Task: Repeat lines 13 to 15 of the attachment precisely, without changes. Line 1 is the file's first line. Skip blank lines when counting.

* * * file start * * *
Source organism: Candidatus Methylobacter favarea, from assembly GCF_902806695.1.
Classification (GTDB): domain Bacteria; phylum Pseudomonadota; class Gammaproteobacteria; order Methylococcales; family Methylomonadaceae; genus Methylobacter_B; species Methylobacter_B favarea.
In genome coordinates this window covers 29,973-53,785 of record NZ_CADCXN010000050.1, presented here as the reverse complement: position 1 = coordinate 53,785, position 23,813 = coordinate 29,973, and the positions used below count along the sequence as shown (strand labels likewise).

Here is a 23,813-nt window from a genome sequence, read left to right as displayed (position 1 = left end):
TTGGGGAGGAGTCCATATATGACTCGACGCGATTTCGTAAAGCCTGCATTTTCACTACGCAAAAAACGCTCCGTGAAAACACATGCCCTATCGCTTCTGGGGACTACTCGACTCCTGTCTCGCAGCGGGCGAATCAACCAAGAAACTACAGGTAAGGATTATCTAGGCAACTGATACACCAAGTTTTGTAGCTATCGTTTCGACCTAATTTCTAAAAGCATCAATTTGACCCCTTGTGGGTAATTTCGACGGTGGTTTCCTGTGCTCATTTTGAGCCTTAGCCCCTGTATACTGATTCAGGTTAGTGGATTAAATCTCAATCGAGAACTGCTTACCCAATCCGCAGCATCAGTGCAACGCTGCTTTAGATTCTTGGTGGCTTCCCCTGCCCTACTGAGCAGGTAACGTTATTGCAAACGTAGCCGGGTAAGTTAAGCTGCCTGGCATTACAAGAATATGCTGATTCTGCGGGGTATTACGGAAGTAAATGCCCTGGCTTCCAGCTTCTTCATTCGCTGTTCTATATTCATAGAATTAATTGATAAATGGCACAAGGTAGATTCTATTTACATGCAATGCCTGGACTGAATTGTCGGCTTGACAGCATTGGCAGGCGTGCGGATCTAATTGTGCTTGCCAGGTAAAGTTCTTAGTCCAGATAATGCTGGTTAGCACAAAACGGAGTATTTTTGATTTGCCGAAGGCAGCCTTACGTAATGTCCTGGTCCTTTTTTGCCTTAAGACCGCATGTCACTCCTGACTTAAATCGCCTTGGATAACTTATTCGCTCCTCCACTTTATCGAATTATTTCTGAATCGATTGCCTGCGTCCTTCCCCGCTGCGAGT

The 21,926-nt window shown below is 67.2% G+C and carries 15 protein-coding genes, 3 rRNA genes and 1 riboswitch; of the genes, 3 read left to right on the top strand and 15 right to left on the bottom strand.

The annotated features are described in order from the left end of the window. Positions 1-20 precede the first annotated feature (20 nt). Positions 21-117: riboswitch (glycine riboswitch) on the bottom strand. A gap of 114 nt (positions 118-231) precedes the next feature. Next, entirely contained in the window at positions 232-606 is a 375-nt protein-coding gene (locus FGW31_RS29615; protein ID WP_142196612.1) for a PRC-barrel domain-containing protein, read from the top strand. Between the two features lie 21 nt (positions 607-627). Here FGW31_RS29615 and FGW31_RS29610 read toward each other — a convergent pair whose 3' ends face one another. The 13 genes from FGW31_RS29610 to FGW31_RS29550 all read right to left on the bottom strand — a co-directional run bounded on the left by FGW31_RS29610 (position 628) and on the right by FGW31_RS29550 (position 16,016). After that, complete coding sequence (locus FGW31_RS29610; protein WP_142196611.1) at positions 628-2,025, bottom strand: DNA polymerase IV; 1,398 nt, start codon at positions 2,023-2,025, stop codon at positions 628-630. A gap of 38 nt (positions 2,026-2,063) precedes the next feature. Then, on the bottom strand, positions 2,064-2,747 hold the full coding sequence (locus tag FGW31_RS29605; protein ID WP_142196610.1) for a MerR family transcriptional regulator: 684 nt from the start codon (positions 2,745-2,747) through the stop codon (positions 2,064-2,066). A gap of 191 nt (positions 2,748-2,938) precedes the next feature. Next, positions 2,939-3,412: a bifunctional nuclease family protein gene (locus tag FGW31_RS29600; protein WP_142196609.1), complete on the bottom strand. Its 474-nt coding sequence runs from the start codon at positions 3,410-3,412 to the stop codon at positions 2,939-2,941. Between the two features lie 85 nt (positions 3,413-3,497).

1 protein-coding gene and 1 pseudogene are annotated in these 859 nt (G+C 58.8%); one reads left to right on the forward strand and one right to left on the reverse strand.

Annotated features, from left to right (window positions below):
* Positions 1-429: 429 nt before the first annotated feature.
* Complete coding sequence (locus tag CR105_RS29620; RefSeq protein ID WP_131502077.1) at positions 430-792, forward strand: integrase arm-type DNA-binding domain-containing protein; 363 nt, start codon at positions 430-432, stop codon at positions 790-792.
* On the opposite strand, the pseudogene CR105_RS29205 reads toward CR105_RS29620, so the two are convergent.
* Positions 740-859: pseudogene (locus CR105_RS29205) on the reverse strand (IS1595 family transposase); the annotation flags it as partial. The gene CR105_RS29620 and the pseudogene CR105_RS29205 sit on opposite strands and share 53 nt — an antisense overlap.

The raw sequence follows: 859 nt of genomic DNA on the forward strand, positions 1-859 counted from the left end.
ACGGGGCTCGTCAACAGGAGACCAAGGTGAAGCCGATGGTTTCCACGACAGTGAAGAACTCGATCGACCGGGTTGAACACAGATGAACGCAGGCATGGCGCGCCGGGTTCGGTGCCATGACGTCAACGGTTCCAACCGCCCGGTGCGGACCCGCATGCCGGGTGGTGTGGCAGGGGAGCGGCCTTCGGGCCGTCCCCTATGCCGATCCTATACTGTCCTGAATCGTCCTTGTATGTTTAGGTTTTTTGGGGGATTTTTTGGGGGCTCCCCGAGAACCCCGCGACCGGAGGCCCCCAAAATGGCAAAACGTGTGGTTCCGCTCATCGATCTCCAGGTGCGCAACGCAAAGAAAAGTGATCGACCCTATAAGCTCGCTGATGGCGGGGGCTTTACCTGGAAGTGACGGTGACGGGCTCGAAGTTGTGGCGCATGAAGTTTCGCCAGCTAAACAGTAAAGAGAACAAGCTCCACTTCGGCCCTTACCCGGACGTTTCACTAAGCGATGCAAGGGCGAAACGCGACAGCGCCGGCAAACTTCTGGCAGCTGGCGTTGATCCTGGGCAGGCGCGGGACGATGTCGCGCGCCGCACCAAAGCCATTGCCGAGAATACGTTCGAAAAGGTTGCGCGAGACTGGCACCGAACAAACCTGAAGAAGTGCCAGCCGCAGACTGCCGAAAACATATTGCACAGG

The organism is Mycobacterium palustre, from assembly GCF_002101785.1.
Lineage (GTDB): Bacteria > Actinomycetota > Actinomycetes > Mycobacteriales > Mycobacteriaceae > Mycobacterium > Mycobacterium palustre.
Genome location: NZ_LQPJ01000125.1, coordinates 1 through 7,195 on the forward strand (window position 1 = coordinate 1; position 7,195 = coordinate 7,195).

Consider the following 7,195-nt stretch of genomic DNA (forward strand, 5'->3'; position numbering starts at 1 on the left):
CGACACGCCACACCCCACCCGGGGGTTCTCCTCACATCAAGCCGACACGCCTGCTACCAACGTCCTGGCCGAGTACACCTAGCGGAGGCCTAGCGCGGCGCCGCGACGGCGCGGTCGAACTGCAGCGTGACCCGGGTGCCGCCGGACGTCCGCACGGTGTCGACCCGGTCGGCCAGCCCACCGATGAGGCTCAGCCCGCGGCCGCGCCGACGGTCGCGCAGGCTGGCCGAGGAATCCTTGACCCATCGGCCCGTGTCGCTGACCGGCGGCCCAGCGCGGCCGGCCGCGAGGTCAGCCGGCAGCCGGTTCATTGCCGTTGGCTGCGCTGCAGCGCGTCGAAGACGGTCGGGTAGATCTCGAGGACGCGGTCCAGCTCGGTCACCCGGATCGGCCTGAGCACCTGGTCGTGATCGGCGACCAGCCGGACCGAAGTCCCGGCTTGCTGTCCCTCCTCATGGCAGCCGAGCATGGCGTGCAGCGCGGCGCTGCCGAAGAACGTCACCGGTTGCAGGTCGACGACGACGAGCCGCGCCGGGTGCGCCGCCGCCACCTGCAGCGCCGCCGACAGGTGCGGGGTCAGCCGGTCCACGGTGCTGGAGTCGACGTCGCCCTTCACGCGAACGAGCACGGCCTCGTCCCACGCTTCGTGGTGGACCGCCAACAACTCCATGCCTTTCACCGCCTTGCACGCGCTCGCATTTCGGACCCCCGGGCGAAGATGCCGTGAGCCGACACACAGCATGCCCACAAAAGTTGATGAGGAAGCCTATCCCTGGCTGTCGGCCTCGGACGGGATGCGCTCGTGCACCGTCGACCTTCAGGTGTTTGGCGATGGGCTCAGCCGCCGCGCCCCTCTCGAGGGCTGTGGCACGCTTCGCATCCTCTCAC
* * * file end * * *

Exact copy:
* Positions 740-859: pseudogene (locus CR105_RS29205) on the reverse strand (IS1595 family transposase); the annotation flags it as partial. The gene CR105_RS29620 and the pseudogene CR105_RS29205 sit on opposite strands and share 53 nt — an antisense overlap.

The raw sequence follows: 859 nt of genomic DNA on the forward strand, positions 1-859 counted from the left end.
ACGGGGCTCGTCAACAGGAGACCAAGGTGAAGCCGATGGTTTCCACGACAGTGAAGAACTCGATCGACCGGGTTGAACACAGATGAACGCAGGCATGGCGCGCCGGGTTCGGTGCCATGACGTCAACGGTTCCAACCGCCCGGTGCGGACCCGCATGCCGGGTGGTGTGGCAGGGGAGCGGCCTTCGGGCCGTCCCCTATGCCGATCCTATACTGTCCTGAATCGTCCTTGTATGTTTAGGTTTTTTGGGGGATTTTTTGGGGGCTCCCCGAGAACCCCGCGACCGGAGGCCCCCAAAATGGCAAAACGTGTGGTTCCGCTCATCGATCTCCAGGTGCGCAACGCAAAGAAAAGTGATCGACCCTATAAGCTCGCTGATGGCGGGGGCTTTACCTGGAAGTGACGGTGACGGGCTCGAAGTTGTGGCGCATGAAGTTTCGCCAGCTAAACAGTAAAGAGAACAAGCTCCACTTCGGCCCTTACCCGGACGTTTCACTAAGCGATGCAAGGGCGAAACGCGACAGCGCCGGCAAACTTCTGGCAGCTGGCGTTGATCCTGGGCAGGCGCGGGACGATGTCGCGCGCCGCACCAAAGCCATTGCCGAGAATACGTTCGAAAAGGTTGCGCGAGACTGGCACCGAACAAACCTGAAGAAGTGCCAGCCGCAGACTGCCGAAAACATATTGCACAGG